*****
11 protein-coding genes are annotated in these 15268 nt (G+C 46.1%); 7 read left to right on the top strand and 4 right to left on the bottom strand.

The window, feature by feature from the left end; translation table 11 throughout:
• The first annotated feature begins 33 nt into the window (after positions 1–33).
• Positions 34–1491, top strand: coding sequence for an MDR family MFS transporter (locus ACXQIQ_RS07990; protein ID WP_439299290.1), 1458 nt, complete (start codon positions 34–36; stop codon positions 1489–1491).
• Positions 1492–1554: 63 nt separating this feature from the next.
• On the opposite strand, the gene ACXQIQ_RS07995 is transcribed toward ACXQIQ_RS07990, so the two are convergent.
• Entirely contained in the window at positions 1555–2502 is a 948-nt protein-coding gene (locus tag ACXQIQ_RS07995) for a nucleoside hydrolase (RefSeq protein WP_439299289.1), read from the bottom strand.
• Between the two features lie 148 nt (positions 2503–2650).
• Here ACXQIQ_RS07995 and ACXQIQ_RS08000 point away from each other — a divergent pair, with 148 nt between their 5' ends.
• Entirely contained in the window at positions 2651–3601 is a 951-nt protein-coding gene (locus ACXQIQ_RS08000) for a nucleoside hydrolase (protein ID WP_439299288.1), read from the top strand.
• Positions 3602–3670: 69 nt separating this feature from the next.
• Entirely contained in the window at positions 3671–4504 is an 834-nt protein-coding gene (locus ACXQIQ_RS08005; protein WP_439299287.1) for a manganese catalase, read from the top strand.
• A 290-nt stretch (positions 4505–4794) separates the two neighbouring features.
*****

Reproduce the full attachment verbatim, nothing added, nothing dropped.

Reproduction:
11 protein-coding genes are annotated in these 15268 nt (G+C 46.1%); 7 read left to right on the top strand and 4 right to left on the bottom strand.

The window, feature by feature from the left end; translation table 11 throughout:
• The first annotated feature begins 33 nt into the window (after positions 1–33).
• Positions 34–1491, top strand: coding sequence for an MDR family MFS transporter (locus ACXQIQ_RS07990; protein ID WP_439299290.1), 1458 nt, complete (start codon positions 34–36; stop codon positions 1489–1491).
• Positions 1492–1554: 63 nt separating this feature from the next.
• On the opposite strand, the gene ACXQIQ_RS07995 is transcribed toward ACXQIQ_RS07990, so the two are convergent.
• Entirely contained in the window at positions 1555–2502 is a 948-nt protein-coding gene (locus tag ACXQIQ_RS07995) for a nucleoside hydrolase (RefSeq protein WP_439299289.1), read from the bottom strand.
• Between the two features lie 148 nt (positions 2503–2650).
• Here ACXQIQ_RS07995 and ACXQIQ_RS08000 point away from each other — a divergent pair, with 148 nt between their 5' ends.
• Entirely contained in the window at positions 2651–3601 is a 951-nt protein-coding gene (locus ACXQIQ_RS08000) for a nucleoside hydrolase (protein ID WP_439299288.1), read from the top strand.
• Positions 3602–3670: 69 nt separating this feature from the next.
• Entirely contained in the window at positions 3671–4504 is an 834-nt protein-coding gene (locus ACXQIQ_RS08005; protein WP_439299287.1) for a manganese catalase, read from the top strand.
• A 290-nt stretch (positions 4505–4794) separates the two neighbouring features.